On May 25, 2020, George Floyd was murdered when a white police officer placed his knee on Floyd’s neck. Coast-to-coast, protests erupted, and, locally, Santa Cruz police Chief Andy Mills took a knee alongside Mayor Justin Cummings and a sea of protestors in solidarity with the Black Lives Matter movement.
But while that might be a sign of progress, there have been other signs that America, and Santa Cruz, haven’t moved forward like some might have hoped in terms of racial justice in the past year.
From the shootings of other young Black men nationally to “no white guilt” rocks turning up in Santa Cruz County to hate being directed at Asian Americans here and elsewhere, there’s a lot to ponder one year after Floyd’s killing.
Lookout Santa Cruz invited some key community voices to speak about how far they believe we've come, both as a community here in Santa Cruz County and as a nation. The list of speakers will include:
Dr. David H. Anthony III has been a professor of African History at UC Santa Cruz since 1988. Anthony's focus on research includes: African and African-American history, art, music, literature and cinema; Eastern and Southern Africa; African languages; Indian Ocean world; African and African American linkages; Islamic civilization; African diaspora studies; World history. Anthony is a leader in campus public service, and has participated in a broad range of events such as film screenings, public talks and exhibitions, including the UC Santa Cruz Annual Martin Luther King, Jr Memorial Convocation.
Cat Willis is the Founder and Executive Director of the Tannery World Dance and Cultural Center. She is a founding member of the Santa Cruz County Black Coalition for Justice and Racial Equity and is founding director of the Black Health Matters Initiative alongside community partners; County Park Friends, United Way of, NAACP Santa Cruz Chapter, Blended Bridge, and the SCC Black Coalition for Justice and Racial Equity. She currently sits on the Community Foundation of Santa Cruz County RISE Together leadership circle and the Santa Cruz County's Commission on Anti-Racism, Economic & Social (CARES) Justice.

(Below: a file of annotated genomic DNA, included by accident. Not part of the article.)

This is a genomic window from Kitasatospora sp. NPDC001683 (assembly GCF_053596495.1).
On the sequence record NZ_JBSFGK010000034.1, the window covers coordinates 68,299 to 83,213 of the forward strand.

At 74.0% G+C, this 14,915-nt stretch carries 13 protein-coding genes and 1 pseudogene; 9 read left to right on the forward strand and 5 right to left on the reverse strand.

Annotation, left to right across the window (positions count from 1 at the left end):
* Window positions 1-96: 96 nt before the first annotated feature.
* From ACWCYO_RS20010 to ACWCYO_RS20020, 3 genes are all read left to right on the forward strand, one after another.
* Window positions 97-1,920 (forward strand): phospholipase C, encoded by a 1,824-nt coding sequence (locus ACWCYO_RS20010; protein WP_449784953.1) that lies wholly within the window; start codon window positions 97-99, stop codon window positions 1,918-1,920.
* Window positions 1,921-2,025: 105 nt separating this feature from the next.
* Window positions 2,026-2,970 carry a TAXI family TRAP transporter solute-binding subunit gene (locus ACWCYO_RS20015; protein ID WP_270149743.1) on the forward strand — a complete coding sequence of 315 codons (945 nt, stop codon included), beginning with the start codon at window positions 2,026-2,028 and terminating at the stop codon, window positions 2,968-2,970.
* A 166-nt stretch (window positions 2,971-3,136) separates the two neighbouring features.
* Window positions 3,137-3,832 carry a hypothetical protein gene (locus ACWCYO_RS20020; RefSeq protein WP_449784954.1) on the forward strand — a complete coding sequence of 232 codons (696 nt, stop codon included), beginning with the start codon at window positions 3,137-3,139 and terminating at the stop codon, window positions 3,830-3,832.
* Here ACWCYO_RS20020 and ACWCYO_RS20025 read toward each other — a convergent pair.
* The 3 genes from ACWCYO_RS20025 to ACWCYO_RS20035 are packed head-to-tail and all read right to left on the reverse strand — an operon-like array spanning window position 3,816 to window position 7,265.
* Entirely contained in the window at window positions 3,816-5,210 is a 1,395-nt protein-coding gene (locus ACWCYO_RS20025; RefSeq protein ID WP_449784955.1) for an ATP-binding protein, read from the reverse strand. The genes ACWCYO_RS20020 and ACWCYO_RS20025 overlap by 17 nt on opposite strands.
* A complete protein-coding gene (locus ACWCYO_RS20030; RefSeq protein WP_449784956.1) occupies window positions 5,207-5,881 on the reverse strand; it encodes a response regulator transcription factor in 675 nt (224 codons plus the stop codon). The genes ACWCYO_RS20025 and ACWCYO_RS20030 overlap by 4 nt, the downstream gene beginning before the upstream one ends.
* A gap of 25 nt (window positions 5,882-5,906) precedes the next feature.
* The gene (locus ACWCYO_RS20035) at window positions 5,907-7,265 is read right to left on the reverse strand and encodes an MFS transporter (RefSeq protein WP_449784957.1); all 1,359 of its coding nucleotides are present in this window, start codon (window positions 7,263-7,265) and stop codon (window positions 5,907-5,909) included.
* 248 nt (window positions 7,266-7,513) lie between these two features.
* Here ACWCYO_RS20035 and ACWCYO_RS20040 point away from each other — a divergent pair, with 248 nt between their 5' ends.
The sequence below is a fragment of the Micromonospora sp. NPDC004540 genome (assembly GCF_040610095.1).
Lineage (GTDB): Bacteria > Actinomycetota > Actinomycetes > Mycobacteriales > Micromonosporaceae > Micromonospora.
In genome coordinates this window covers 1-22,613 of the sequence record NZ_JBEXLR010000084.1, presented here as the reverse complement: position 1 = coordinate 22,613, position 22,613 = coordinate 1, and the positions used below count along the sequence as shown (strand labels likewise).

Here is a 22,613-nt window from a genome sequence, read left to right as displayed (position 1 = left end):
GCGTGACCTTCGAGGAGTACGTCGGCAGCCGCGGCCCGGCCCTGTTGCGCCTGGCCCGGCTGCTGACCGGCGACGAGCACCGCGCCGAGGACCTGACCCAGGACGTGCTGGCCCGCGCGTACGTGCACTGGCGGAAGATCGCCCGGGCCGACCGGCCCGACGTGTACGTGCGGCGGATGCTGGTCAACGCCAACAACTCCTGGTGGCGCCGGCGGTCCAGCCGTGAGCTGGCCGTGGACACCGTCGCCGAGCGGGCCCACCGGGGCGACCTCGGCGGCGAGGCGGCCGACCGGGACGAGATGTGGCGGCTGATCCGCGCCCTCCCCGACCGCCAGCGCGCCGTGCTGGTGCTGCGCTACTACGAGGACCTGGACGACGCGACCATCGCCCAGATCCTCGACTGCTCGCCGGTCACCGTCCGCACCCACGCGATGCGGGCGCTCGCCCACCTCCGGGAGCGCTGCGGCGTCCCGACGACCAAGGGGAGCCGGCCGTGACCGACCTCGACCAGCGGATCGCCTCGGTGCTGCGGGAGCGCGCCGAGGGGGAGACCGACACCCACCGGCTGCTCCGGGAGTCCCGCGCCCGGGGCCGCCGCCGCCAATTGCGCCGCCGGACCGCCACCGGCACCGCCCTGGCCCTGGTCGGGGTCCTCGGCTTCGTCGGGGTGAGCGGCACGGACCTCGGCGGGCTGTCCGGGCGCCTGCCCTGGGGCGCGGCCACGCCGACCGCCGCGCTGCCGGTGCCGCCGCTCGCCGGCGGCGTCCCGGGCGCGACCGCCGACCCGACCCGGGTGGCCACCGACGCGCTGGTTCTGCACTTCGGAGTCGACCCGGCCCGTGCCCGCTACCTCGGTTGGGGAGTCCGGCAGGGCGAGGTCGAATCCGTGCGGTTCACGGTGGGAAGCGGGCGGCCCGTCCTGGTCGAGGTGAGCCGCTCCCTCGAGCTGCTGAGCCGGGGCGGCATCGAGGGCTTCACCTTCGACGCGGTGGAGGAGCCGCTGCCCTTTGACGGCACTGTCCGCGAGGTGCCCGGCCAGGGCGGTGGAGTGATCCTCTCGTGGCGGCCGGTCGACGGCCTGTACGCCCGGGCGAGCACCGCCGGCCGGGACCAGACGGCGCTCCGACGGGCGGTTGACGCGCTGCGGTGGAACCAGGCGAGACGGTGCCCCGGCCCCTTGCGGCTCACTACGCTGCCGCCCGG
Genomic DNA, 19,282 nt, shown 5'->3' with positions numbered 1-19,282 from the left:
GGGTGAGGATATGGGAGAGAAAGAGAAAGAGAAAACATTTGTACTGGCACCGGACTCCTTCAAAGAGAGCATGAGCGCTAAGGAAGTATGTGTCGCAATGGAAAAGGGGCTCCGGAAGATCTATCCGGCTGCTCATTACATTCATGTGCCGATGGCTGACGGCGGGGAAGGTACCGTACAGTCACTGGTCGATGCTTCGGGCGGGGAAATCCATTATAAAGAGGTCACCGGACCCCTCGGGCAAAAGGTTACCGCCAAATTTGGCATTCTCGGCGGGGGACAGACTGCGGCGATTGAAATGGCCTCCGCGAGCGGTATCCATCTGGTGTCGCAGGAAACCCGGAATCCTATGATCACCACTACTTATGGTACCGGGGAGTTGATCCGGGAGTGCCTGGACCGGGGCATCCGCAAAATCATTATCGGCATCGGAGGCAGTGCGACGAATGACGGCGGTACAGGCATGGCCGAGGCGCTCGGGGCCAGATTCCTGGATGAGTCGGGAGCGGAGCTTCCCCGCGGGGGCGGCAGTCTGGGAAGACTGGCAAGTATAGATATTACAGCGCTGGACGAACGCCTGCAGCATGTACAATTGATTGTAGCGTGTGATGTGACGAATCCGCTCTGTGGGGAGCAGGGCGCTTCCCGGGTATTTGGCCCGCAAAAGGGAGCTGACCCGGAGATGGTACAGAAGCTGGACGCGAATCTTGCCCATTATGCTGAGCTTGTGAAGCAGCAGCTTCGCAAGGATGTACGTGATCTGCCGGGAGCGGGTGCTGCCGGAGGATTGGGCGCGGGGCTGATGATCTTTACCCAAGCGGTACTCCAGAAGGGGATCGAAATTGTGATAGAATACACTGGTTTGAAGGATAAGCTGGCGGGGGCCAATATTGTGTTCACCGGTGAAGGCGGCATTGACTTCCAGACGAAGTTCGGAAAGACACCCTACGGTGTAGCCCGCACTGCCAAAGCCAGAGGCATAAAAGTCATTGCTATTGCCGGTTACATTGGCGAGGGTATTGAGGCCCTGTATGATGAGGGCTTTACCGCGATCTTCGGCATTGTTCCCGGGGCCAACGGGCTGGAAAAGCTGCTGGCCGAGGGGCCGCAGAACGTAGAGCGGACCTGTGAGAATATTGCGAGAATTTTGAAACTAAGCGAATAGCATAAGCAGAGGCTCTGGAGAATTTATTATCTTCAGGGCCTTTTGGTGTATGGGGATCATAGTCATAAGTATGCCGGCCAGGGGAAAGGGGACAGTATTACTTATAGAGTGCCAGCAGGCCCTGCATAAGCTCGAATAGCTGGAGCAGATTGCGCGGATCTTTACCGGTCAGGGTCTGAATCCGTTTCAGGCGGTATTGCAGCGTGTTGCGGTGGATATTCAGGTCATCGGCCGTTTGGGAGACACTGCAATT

Spike Wong is local playwright and former school teacher. Born in Watsonville, Spike had the quintessential 1950’s small town California upbringing. His father’s parents had landed here while they were agricultural laborers and cannery workers. After his father’s WWII military service in the US Army Air Force, he eventually became a partner in a grocery store. His mom was a business and school secretary through most of her working career. Through their hard work, all three of their sons graduated from college.
Thank you to our media partners Think Local First and Monterey Bay Economic Partnership